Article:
Warburg bets on China’s $15bn data centre market

The firm will be acquiring data centres in China alongside Beijing-headquartered data centre company 21Vianet Group.

Global private equity firm Warburg Pincus and Nasdaq-listed Chinese data centre company 21Vianet Group have teamed up to invest in wholesale data centres and built-to-suit data centre projects in China, the firm said in a statement.

Under the agreement, Warburg will provide capital to invest, while 21Vianet will seed the joint venture with four existing internet database centres valued at more than $300 million.

Warburg declined to comment on how much capital it would invest in the strategy.

For future projects between the two firms, Warburg will own 51 percent of the equity interests and 21Vianet will own the remaining 49 percent. Target transactions are expected to be completed in multiple tranches during the first half of 2017, according to the statement.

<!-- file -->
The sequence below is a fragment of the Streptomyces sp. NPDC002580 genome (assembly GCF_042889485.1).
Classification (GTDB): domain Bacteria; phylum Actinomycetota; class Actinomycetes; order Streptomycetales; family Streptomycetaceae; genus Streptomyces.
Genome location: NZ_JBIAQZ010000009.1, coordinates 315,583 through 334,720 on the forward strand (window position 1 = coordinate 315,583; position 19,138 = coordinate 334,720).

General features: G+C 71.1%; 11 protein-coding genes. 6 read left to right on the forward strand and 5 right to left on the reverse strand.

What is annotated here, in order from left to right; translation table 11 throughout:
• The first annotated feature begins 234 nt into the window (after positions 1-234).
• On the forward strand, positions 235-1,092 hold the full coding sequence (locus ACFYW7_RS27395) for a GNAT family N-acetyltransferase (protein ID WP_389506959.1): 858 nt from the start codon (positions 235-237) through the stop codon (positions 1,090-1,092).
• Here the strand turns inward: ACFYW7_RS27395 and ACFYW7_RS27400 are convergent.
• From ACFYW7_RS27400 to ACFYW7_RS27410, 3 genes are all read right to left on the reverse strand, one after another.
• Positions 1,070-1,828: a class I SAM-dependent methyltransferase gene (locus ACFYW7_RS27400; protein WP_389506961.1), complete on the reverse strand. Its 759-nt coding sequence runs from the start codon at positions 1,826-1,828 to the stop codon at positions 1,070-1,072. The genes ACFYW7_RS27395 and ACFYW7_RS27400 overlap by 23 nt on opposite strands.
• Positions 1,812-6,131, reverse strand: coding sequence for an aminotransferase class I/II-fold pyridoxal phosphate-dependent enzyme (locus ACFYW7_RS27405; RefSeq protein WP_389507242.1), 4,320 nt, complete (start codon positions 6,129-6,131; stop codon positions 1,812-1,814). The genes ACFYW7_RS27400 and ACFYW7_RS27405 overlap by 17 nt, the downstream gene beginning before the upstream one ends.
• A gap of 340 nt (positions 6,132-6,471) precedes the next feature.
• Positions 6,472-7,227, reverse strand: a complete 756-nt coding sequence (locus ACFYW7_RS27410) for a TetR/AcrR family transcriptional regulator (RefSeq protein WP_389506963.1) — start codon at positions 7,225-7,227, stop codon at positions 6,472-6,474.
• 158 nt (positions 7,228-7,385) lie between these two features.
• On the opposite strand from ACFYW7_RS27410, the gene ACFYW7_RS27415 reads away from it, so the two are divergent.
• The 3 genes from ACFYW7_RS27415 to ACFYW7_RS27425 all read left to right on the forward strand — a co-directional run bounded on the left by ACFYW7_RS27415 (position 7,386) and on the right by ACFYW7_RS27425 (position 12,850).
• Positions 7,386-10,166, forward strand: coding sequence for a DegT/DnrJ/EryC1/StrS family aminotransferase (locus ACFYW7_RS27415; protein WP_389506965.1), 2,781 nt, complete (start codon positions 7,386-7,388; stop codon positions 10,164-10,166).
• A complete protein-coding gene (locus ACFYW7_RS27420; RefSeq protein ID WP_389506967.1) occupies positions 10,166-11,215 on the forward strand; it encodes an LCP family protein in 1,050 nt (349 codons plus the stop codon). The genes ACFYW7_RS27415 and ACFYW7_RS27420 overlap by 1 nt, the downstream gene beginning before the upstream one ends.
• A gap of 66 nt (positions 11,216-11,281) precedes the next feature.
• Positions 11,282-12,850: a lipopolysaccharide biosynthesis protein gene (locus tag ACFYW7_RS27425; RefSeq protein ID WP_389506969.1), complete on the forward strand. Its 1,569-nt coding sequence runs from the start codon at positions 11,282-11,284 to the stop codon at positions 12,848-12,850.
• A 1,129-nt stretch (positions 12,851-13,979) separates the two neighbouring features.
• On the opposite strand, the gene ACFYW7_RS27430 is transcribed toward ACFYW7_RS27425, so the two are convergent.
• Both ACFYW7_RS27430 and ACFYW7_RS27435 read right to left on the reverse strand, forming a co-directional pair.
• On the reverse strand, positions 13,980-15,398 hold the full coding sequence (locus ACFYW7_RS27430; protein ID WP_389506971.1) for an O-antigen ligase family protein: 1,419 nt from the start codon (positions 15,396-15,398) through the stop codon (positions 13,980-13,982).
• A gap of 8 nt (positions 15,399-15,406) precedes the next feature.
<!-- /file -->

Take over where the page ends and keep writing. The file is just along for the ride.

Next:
Warburg’s investment will be made via its $13.4 billion 2015-vintage Warburg Pincus Private Equity XII. The firm is also in the process of raising a China-focused fund with a hard-cap of $2 billion, as previously reported by Private Equity International.

“Data centres have been one of the best performing real estate asset classes globally and one supported by compelling secular trends in China,” Ellen Ng, managing director of Warburg Pincus, said. “Our partnership will create significant synergies by combining 21Vianet’s deep industry know-how and client resources with Warburg Pincus’ international resources, financing channels and industry networks in both the real estate and TMT sectors in China.”

China’s data centre market, which includes IT infrastructure, power management systems, cooling solutions, and general construction, is expected to grow from almost 100 billion yuan ($15 billion; €13.5 billion) in 2016 to as much as $20 billion in 2020, according to a report from market analyst TechNavio.

In addition, the Chinese government’s heavy investments in the sector, especially in its ‘internet plus’ strategy – the application of the internet in conventional industries such as manufacturing and energy – will bolster investments in cloud-based services, big data analytics and the internet of things or the interconnectivity of everyday objects.